The sand tiger shark is a large coastal species, popular in aquariums due to its “scary” protruding teeth and its tolerance in captivity.
Typically solitary, sand tiger sharks are known to undertake complex size and sex-segregated migrations in the waters off South Africa and the east coast of the United States. Sand tiger sharks have a rather gruesome reproductive technique called intrauterine cannibalism; embryos reach 17cm long and develop teeth; the largest embryo in each uterus kills and eats its siblings, leaving a litter of just 2 pups, one in each uterus, each measuring around a meter long. The pups are born as effective hunters in an extreme version of survival of the fittest! This species has one of the lowest reproductive rates known among chondrichthyans.
As an economically important species their main threat is overfishing driven by demand for their fins and liver oil across Asia. Due to their life history, population recovery is particularly slow. According to the IUCN Red List of threatened species, management measures of fisheries in the USA and Australia have been put in place to protect the species.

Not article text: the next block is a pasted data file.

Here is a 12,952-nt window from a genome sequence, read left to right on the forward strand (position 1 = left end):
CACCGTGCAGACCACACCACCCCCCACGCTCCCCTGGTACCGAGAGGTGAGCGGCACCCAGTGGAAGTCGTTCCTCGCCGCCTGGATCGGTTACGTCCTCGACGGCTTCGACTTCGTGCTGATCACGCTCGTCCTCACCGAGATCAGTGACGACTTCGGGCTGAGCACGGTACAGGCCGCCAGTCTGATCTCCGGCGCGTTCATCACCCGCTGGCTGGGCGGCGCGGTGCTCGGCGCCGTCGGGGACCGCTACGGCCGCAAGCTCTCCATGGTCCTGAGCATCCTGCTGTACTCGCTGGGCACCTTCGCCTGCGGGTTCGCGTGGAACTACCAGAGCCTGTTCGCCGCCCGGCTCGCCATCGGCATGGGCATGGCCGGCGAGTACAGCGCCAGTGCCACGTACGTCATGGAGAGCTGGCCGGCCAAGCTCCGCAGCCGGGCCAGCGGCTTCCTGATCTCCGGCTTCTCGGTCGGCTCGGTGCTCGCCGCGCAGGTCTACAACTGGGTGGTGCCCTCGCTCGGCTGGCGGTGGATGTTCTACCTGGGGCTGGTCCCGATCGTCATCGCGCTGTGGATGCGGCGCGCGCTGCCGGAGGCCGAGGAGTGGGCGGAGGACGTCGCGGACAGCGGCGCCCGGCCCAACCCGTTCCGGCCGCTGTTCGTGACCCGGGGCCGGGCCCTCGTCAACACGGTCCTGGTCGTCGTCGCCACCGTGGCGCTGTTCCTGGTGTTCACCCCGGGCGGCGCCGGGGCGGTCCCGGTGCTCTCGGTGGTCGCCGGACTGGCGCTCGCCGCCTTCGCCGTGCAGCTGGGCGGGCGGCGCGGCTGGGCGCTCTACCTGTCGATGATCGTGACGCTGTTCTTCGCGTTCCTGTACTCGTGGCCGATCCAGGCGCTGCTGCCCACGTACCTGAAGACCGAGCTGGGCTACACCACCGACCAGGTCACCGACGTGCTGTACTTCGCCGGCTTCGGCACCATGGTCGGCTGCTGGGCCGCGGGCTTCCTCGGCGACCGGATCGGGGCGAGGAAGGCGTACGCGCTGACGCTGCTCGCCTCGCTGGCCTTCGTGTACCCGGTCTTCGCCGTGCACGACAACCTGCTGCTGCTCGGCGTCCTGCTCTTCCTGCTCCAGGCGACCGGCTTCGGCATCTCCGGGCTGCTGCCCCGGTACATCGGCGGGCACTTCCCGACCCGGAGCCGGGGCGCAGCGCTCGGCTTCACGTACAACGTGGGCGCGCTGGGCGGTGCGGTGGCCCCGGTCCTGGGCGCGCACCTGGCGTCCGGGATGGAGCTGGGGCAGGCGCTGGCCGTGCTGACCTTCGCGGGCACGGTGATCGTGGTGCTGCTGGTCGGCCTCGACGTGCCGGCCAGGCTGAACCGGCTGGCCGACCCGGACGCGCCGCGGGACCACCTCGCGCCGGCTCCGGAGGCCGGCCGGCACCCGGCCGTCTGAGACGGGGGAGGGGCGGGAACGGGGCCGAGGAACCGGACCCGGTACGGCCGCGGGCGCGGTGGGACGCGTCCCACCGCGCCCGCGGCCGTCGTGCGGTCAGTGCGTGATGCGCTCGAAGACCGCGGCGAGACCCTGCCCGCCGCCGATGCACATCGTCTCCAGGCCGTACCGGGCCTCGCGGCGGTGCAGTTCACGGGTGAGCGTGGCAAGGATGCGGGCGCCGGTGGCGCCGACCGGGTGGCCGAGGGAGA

The sand tiger shark is known by a number of other common names including; grey nurse and spotted ragged-tooth shark.
- Order: Lamniformes
- Family: Odontaspididae
- Population: Unknown
- Trend: unknown
- Size: Up to 3.2m (?)
- Depth Range (m): Up to 200 m
The sand tiger shark has a wide ranging inshore distribution in subtropical to warm temperate waters with the exception of the eastern Pacific and South America.
Habitat and Ecology
The sand tiger shark is an inshore species found around the surf zone and in bays and reefs, associated with underwater caves, gullies and reefs. It is also frequent in deeper areas around the continental shelf. It is a migratory species, moving towards the poles in warmer months and to the equator in cooler months. These migrations are usually segregated by sex and size. They feed on fish, smaller sharks, rays, squids, crabs and lobsters. This species is usually found near the bottom, but it occasionally roams in midwater.